In part one of our knee injury series physiotherapist Kate MacDermid looked at how the ligaments of the knee are injured during skiing or snowboarding. In part two she reveals the rehabilitation process and when you can ski again.
Whether it’s a meniscal strain, an ACL tear or a tibial plateau fracture, your rehabilitation journey has a lot more factors at play than just the hands of time. In order for health professionals to be really confident that you’re ready you’ve got to prove it.
The issue In the tissue
Perhaps the most obvious factors determining your readiness to ski again are the medical ones. Bone, ligament, muscle, cartilage and tendon all have such unique ways of absorbing stress and load, and the healing rates following injury for each are completely different.
Bony injuries (otherwise known as fractures) will require some form of complete unloading for a period, whereas tendon injuries do worse when completely unloaded.
When considering if the tissue injured and its surrounding support has recovered optimally we assess all manner of things about you; your level of pain and swelling, the stresses you put through it, your age and previous injuries are some examples.
Pretty dry stuff huh? However it’s really important to understand all this when considering the length of the rehab journey you may be embarking on.
Function Function and more Function.
This is a word that gets thrown around a lot in the rehabilitation field, but to us it’s key.
The first part of any rehab process involves you being to be able to do all the day-to-day things that you take for granted. Walking, stairs, running and squatting are all examples of daily tasks that need to be restored in the initial stages of rehab.
By restoring these fundamental movement patterns first, you’ll reap the reward once you commence your higher-level rehab.
Let’s Get Physical
Ok, just because we find rehab fun doesn’t mean you guys do. And yes, it may be a little tedious however it’s an integral part of getting you back on the hill.
A question we often get asked is “how often do I need to do my rehab?” The answer here will vary depending on the intention of each drill. Exercises in the early stages are often prescribed to improve your ability to recruit or “talk” to the muscles around your knee and will need to be done frequently.
As you progress, strength training to make the muscle bigger or more powerful is usually carried out three times per week as the recovery between strength sessions is important.
Late stage rehab involving your whole body with power, agility balance and landing training would be done with similar frequency. Here you’ll be feeling as though you’ve had a work out as we attempt to get you “ski-fit” again.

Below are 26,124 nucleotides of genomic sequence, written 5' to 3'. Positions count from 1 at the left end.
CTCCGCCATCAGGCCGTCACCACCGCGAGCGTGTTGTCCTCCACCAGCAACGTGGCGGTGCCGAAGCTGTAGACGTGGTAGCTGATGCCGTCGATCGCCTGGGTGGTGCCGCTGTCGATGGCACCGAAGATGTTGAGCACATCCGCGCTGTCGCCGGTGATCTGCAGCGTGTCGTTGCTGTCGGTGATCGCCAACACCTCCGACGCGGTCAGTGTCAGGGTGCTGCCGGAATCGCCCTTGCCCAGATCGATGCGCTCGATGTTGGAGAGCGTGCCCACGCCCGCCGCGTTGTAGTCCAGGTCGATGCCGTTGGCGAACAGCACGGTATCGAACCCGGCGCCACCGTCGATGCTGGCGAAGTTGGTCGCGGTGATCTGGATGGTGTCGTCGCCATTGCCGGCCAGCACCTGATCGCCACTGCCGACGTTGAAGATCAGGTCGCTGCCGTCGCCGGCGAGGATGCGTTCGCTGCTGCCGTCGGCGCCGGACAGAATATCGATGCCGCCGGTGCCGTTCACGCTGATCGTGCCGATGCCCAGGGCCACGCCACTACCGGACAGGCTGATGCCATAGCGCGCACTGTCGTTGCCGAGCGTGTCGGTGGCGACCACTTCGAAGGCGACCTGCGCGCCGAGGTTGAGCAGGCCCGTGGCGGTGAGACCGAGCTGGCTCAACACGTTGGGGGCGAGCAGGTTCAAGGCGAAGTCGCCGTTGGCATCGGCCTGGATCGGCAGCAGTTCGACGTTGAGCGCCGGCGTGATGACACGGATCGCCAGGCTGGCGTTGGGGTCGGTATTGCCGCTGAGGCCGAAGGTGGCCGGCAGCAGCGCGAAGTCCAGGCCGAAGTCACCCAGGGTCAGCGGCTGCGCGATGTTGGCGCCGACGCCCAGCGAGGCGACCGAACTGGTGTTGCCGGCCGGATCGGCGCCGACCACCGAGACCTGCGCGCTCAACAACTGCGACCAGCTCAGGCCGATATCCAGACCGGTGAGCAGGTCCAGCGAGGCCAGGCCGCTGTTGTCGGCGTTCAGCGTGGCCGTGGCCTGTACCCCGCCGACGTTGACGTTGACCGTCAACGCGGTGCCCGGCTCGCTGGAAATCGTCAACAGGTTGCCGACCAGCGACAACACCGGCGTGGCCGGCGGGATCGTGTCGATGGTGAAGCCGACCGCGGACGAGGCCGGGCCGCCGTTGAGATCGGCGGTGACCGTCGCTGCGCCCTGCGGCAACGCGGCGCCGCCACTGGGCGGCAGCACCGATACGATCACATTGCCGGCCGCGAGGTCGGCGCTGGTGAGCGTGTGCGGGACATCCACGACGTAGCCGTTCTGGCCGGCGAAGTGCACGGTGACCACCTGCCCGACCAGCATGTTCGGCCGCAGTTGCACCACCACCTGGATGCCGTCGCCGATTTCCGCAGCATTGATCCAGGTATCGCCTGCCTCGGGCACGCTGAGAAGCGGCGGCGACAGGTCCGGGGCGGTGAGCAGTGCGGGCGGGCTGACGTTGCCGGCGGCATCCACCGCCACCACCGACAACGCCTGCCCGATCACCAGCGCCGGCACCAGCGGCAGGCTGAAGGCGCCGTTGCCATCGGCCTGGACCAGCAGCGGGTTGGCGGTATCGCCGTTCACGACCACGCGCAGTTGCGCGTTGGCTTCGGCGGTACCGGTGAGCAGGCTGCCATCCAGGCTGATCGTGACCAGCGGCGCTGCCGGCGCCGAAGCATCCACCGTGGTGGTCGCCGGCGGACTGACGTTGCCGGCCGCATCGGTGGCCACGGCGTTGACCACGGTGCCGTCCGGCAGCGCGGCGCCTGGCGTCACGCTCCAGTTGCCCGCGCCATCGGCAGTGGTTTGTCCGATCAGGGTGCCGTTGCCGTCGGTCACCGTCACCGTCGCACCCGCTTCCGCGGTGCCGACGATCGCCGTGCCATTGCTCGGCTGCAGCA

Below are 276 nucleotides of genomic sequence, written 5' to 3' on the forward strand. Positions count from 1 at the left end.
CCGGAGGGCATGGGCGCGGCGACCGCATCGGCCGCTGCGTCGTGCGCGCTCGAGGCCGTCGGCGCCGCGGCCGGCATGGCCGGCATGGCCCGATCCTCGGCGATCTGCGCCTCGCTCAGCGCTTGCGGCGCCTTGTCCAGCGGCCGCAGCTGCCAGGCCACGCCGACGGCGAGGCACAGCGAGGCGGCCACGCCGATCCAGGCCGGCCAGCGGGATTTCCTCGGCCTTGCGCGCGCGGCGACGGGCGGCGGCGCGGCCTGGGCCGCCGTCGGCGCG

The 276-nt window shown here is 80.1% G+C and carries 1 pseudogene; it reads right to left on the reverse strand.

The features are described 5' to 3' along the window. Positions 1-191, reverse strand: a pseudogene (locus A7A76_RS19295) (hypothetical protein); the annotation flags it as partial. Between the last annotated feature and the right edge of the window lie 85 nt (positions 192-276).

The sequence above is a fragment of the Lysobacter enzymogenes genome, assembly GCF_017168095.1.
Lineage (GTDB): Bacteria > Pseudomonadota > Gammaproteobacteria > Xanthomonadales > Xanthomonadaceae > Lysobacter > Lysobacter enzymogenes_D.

Can you make the grade?
When you’re at the pointy end of your rehabilitation journey your physio will start to talk about your “Return to Sport” testing. This is a structured battery of tests that reflect the physical demands of the sport or sports that you are aiming to return to.
In the ACL world this is a heavily researched area and we have a really good assessment tool that has been developed by some smart folk out of Melbourne. Their combination of tests involve single leg hopping, landing, squatting and pressing, and you’ll need to be within 10% of your uninjured side in order to pass.
Now just because you have passed it DOES NOT mean your rehabilitation is over. But what it does mean is that you are entering into the final phase of your rehab, where you are essentially “training” or finding your feet on the hill.
In the recreational skiing or snowboarding sense, this might mean doing some easy carving laps, getting used to the mini terrain park, one-legged drills on your skis or starting to ride switch on the green runs again. It’s all about gradually starting to familiarise yourself with the movement patters and demands of the sport.
Do I need a brace?
Another question that often comes up in our clinic is whether you are going to need a brace after your injury. Not surprisingly, the answer is “it depends” on a number of factors we have talked about in the previous points.
Certainly anything that increases your proprioception and sense of support around your knee is going to be beneficial, even if only for your head. The level of support from the brace will depend on the type of skiing/snowboarding you are doing and you don’t have to worry about the brace making your knee weaker.
Make sure you chat to your physio to find out which brace will be best for you.
Time to talk about risk
Skiing and snowboard are inherently risky sports, yet if you’re anything like me you plan on doing them forever.
Whilst we are never going to be able to completely fool proof you from re-injury, we work to do our best to ensure that we have minimised risk.
As clinicians we consider everything from your confidence and preparedness, to your leg dominance when considering what is acceptable risk for return to ski.
Considering that most skiing injuries are traumatic there is a sense of seriousness in making this decision. In the case of ACL ruptures, we have compelling evidence that the risk of re-injury is still relatively high at even 2 years post injury (yep, that long).
What’s important here is that there is open and transparent discussion between you and your care team (doctor, physio, trainer, family) on what’s best for your well-being both now and in the years to come.